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1800s Railroad Problems

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Although there were a number of reasons for a Transcontinental Railroad, there also were:

 

>>>>>>>>>>>>>>

Oppositions:

Wells Fargo - loss of stagecoach lines revenues

Panama Steamship - Panama to SFO revenue from over the Isthmus routing

Sitka Ice Company - more local railroads using glacier ice - while Railroads would be using close   at hand  Sierra Mtns snow for refrigeration

 

>>>>>>>>>>

Central Pacific - Financial problems

   Tried for Govt Loan for $15M, butcould only raise $300,000.

 

Union Pacific - Finacial problems

    Also stied for Govt Loan for $3M, but could only raise $300,000.

 

Inflation problmes for both railroads.  The CP in its initial stage of construction the main reason for risk.

But even though the UP was already in operation, wanting an expansion, both ran into the problem  of investors wanting fast profits in a boom during the Civil War in munitions, metals, provisions, all for the war effort.  They believed Railroads as a risky business even for the up, and the Cp was still in its initial stage, and would take years in its completion for operation.

 

If they would be available, an engine prior to the Civil War cost $1,000.  Now that price was incresed to $13,666.

 

A ton of rails price rose from $55 to $115, and that price was at the Boston Wharf, and for the Cp, they would have to suffer the cost to have it shipped to the West Coast.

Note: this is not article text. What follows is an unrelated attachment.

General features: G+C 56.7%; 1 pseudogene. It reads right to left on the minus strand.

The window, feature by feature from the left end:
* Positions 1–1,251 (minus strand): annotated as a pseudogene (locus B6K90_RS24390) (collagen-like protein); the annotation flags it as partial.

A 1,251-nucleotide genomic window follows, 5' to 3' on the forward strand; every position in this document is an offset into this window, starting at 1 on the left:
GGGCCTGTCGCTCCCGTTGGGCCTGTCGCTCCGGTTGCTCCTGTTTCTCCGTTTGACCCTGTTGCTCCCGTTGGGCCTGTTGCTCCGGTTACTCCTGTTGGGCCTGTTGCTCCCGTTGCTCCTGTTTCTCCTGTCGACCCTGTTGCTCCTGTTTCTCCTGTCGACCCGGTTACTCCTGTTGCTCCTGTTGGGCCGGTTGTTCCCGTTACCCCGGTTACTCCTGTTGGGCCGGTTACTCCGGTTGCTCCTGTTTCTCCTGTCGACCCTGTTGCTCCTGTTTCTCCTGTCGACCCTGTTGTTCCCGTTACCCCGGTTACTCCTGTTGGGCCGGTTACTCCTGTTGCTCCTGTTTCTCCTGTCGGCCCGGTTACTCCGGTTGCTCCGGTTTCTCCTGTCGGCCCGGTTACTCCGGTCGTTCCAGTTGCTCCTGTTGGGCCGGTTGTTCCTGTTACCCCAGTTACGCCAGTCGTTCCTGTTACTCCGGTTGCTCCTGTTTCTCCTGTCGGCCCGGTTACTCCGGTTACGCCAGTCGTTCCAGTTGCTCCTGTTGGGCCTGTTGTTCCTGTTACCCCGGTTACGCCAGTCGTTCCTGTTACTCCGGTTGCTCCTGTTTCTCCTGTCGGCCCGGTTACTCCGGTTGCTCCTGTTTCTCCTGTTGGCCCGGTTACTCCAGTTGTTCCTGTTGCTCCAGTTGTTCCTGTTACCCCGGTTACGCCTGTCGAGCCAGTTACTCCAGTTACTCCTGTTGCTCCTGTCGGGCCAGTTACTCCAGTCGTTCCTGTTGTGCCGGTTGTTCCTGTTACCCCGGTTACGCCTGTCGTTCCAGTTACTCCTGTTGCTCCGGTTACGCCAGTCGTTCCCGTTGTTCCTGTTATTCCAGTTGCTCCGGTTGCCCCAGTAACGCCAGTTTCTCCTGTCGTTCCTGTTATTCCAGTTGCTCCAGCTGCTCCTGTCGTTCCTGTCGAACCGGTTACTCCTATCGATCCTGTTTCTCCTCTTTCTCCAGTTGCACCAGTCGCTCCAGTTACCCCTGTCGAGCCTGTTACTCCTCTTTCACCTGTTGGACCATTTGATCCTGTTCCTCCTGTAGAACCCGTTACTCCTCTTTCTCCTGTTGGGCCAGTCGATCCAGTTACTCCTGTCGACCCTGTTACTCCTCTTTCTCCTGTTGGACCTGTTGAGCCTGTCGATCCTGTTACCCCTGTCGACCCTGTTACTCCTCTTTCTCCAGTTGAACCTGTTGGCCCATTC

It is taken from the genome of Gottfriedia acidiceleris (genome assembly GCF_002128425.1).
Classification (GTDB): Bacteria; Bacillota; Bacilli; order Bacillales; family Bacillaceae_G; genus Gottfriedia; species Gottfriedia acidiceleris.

There was also the problem with the railroads getting funding in "greenbacks".  The Problem?  Businesses on the West Coast believed "greebacks" too unstable.  Hence an exchange into Gold, at a loss of 47c on the dollar.

 

One of the many delays was, if they could be obtained, it was a duriation of time to even get rails, spikes, shovels, wheelbarrows, hammers, etc, basically due to the War effort.

 

>>>>>>>>>>>>>>>>>

Tunnel Trivia

 

On of the 15 tunnels on the Central Pacific.

Summit Tunnel

20 feet in ehight

1659 feet of solid granite

7032 feet above sea level, and 124 feet below the summit

 

The tunnel required 500 kegs of dynamite a day for blasting

of which only 8 inches of progress was made in a 24 hour period.

 

Winter snow avalanches initated

37 miles of snow sheeds and

65 million board feet of timbers

 

In 1867 it took 12 engines to ram the

Bucker snowplow through 30 foot snow drifts 24 hours a day.

In 1890, a rotary plow could clear that same 30 feet in 1 hours.

 

>>>>All is in the progress.   Just compare the difference of a man shoveling an amount of snow, compared to that which can be removed by a snow blower.  I lived in the Northern regions of WI and MN, and I can verify the difference. >:(  <<<<<<<<<<<   LOL

 

Enjoy  ;)

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